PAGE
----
About Us

The Audiovisual Preservation University Lab (LUPA) is an academic laboratory under the Department of Film and Video at the Institute of Art and Media (IACS) of the Fluminense Federal University (UFF), located in the city of Niterói, Brazil.

Our aim is to support the audiovisual preservation teaching, research, and extension activities developed by the UFF Department of Film and Video and help promote and preserve amateur cinema produced in the State of Rio de Janeiro.


The creation of LUPA was an outgrowth of the pioneering initiative of the UFF Cinema and Audiovisual BA Program, which was the first university program in the country to offer an elective course on audiovisual preservation, starting in the year 2000. Later retitled Preservation, Memory and Policies of Audiovisual Collections, it has been offered as a compulsory course in the Cinema and Audiovisual undergraduate program since the implementation of the new curriculum in 2005, fulfilling the demand of the
student body.

The UFF Film School has partnered with various institutions – the partnership with the Cinemateca do MAM (Film Archive of the Museum of Modern Art of Rio de Janeiro), signed in 2016, is of special note – to train audiovisual preservation professionals. Several of them have successfully gone on to work in safeguarding institutions, head professional associations, and conduct research and projects in the field.

The idea for LUPA was conceived in 2014 during the planning of the new IACS facilities, to be built at the Gragoatá Campus, with an infrastructure that would allow audiovisual preservation teaching, extension, and research activities to be conducted on university grounds. The lab would not only develop audiovisual preservation activities for the UFF Department of Film and Video, but also operate as a regional and thematic university film archive dedicated to amateur cinema produced in the State of Rio de Janeiro. In fact, LUPA is the first regional and thematic university film archive in Brazil.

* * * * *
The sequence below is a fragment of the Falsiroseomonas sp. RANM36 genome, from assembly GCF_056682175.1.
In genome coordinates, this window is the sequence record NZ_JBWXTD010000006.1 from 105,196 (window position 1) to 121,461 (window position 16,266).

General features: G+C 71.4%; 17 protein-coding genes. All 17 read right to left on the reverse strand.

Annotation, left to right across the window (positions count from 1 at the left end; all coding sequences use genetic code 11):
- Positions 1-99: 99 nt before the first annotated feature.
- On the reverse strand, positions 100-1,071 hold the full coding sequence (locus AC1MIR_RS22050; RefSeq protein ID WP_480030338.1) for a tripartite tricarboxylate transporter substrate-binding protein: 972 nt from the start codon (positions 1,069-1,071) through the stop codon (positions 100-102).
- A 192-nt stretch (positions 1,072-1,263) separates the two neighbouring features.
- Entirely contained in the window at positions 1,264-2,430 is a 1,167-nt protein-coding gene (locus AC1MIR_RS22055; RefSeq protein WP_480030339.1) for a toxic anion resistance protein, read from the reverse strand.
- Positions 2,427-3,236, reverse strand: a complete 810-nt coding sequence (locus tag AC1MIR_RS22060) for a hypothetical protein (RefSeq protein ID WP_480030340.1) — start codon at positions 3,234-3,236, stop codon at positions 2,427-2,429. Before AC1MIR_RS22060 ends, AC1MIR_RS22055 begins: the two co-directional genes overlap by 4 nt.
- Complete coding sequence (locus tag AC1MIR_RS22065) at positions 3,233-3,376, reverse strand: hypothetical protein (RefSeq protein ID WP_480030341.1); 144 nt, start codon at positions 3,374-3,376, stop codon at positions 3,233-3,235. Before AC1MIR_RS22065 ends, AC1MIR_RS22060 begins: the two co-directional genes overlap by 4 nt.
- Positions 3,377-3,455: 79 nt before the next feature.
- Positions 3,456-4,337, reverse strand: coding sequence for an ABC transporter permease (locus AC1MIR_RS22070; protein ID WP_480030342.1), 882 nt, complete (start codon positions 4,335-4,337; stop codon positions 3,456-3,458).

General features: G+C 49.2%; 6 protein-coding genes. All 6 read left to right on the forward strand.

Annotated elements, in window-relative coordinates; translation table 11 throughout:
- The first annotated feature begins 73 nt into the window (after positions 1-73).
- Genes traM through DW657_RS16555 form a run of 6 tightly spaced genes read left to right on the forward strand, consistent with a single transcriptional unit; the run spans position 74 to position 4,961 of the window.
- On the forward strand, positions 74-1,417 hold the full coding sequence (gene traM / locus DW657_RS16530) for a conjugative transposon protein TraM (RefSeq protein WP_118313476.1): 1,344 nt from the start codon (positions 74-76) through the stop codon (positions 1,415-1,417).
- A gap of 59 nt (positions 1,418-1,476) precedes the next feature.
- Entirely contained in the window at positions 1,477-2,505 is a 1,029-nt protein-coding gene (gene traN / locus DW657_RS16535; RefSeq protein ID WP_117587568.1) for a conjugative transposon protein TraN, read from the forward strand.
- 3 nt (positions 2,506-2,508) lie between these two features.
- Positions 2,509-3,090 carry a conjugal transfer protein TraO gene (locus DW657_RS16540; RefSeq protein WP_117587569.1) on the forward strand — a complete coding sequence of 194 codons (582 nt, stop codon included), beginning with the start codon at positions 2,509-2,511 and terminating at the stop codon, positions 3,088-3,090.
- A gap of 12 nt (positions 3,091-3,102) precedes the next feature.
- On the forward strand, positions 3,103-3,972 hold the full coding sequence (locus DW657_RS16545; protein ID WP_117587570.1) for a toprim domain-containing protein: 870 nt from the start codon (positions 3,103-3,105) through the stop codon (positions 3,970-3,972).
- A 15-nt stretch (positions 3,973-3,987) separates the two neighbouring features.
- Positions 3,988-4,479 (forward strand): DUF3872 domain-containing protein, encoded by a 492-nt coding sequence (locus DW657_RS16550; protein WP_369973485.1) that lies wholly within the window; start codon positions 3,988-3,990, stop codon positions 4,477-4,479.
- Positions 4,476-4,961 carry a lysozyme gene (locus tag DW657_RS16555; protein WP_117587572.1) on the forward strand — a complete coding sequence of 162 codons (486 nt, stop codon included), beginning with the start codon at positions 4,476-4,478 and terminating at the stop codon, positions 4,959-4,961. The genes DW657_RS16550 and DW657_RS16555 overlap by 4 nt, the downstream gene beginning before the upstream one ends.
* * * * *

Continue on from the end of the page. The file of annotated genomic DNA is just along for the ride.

Even though its permanent facilities had not yet been completed, LUPA formally began its activities in 2017 upon receiving donations of 9.5mm and 16mm amateur films shot in the cities of Rio de Janeiro and Teresópolis in the 1930s and 1940s. These reels were then sent to the Cinemateca Brasileira (Brazilian Film Archive), in São Paulo, to be digitized, a collaboration made possible by the agreement between UFF and the MAM Film Archive. In August 2017, the first public presentation of these films was held at the 1 st Brazilian Film History Conference, and since then they have been available on our website.

This first public action effectively started the lab’s activities. Following this event, LUPA reiterated its commitment to contribute to the safeguarding of Brazilian audiovisual heritage, concentrating on amateur cinema from the State of Rio de Janeiro and expanding training and research activities in the field.

Since 2017, LUPA has established a workspace to inspect, analyze, repair, and screen 9.5mm, 8mm and 16mm films; it has gathered and restored the historic film equipment collection of the UFF Department of Film and Video; and it has expanded its own amateur film collection. The lab is currently dedicated to the creation of a setup for digitizing narrow-gauge films, the first in Brazil.

Among LUPA’s most recent projects, a few highlights are: the annual editions of the Home Movie Day since 2018; the Audiovisual Preservation Exchange Program APEX Rio 2018, a partnership with the New York University Tisch’s Moving Image Archiving and Preservation Program (MIAP-NYU); the BRICS Audiovisual Preservation Meeting and two historic film equipment exhibitions, both events held during the 4th BRICS Film Festival, hosted by UFF in 2019; and the compilation of the full filmography produced by the UFF Cinema and Audiovisual undergraduate program from 1972 to 2018. The lab’s projects are funded by the Brazilian National Council for Scientific and Technological Development (CNPq), the Carlos Chagas Filho Research Support Foundation of the State of Rio de Janeiro (FAPERJ), and the Municipal Secretariat of Culture of Niterói.